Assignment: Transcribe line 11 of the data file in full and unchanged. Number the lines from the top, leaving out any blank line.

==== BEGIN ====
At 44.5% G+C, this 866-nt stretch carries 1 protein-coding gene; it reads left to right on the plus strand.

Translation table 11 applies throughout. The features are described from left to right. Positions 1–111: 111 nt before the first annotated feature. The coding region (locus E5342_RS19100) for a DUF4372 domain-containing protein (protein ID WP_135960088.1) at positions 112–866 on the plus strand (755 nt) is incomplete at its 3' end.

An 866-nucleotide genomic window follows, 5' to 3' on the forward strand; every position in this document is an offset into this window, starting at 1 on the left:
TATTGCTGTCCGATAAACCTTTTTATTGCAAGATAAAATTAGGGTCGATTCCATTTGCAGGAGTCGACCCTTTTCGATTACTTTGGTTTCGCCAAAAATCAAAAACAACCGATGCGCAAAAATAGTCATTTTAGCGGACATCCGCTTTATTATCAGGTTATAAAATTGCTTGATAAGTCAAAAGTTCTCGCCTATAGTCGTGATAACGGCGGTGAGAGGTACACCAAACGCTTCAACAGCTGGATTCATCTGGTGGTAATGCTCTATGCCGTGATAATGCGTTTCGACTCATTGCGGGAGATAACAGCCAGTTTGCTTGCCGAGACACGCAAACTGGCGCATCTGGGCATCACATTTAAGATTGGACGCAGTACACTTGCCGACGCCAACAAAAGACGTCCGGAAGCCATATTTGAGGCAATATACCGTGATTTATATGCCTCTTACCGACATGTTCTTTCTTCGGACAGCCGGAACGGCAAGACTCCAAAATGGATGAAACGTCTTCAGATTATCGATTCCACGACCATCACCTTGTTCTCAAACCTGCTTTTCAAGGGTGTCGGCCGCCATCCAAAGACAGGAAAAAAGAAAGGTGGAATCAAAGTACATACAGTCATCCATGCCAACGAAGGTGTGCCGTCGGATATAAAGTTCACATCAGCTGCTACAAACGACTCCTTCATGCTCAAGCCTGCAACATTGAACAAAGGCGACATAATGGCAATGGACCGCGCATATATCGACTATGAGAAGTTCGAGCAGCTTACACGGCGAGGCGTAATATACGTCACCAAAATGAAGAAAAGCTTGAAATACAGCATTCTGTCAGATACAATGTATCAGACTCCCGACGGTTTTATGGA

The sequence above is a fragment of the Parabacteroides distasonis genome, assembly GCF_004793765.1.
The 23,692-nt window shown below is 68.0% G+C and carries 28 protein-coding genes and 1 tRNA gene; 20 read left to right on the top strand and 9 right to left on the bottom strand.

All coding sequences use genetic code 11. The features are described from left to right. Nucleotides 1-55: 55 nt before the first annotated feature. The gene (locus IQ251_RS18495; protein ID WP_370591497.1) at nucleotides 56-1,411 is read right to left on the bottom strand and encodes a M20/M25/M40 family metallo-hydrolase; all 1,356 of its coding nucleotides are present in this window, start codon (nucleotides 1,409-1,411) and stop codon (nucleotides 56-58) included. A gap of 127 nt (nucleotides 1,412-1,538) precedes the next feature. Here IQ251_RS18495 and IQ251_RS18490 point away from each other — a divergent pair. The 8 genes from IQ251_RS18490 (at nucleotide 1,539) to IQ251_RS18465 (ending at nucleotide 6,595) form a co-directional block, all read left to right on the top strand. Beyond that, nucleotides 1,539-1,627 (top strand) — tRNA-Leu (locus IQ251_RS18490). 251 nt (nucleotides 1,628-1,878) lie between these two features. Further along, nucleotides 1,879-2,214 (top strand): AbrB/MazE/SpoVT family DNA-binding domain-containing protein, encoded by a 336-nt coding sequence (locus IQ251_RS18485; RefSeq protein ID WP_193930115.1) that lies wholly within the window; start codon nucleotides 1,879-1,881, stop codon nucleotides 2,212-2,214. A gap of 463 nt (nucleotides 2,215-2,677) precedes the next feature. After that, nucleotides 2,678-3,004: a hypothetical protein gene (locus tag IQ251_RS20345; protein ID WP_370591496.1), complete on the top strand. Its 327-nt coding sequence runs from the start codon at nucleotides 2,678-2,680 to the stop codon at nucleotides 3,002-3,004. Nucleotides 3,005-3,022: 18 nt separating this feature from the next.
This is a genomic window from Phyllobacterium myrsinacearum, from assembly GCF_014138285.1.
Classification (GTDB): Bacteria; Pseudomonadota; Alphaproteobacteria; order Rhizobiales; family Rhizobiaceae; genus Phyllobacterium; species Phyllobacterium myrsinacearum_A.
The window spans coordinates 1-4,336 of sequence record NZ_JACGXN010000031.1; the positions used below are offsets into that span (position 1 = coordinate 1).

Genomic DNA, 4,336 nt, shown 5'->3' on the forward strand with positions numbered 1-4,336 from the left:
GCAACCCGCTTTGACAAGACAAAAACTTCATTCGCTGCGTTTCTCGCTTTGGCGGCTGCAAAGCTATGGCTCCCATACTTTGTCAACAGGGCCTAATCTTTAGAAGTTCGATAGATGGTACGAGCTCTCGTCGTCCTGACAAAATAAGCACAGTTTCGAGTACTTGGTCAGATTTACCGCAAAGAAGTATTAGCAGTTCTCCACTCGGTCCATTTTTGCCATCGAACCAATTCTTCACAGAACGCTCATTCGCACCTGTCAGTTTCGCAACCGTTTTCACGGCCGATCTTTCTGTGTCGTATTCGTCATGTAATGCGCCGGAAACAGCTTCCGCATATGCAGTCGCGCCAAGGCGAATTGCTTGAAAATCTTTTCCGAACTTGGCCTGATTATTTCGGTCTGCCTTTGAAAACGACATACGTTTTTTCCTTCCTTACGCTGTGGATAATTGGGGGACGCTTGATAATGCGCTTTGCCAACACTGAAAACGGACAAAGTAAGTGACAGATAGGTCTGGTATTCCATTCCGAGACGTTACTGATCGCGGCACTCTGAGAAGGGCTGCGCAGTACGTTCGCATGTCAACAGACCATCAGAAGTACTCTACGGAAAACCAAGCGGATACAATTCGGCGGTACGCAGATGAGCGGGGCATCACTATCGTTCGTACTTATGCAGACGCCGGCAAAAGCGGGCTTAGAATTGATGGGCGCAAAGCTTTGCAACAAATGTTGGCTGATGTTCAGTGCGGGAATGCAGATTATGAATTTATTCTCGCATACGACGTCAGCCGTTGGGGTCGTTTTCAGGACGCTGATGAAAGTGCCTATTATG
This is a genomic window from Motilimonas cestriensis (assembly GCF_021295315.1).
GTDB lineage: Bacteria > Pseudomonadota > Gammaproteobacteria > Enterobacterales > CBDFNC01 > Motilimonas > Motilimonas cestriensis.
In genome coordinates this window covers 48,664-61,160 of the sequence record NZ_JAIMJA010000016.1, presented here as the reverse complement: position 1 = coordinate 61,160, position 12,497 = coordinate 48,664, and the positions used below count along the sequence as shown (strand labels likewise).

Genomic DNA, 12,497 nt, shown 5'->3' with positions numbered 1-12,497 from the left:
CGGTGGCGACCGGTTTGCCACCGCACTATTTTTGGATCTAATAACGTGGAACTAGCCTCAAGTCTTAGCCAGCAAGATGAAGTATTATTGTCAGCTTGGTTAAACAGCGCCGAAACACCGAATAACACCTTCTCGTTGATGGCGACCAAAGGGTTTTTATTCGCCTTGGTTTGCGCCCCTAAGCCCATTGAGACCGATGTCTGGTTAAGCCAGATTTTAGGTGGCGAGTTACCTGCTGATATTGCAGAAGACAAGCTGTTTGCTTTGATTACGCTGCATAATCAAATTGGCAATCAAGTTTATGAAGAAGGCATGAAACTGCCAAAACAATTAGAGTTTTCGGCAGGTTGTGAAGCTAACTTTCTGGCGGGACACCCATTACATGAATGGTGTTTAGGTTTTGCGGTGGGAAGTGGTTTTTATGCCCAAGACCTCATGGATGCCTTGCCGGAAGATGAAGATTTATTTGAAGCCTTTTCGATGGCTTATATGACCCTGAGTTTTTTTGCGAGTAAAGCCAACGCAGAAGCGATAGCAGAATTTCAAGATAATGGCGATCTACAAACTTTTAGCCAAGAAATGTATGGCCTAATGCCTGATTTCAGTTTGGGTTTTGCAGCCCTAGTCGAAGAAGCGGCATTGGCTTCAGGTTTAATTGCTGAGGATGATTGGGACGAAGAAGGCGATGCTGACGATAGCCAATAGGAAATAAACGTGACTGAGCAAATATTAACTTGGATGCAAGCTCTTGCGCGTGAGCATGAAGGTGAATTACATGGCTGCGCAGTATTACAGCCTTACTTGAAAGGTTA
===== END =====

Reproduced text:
Genomic DNA, 4,336 nt, shown 5'->3' on the forward strand with positions numbered 1-4,336 from the left: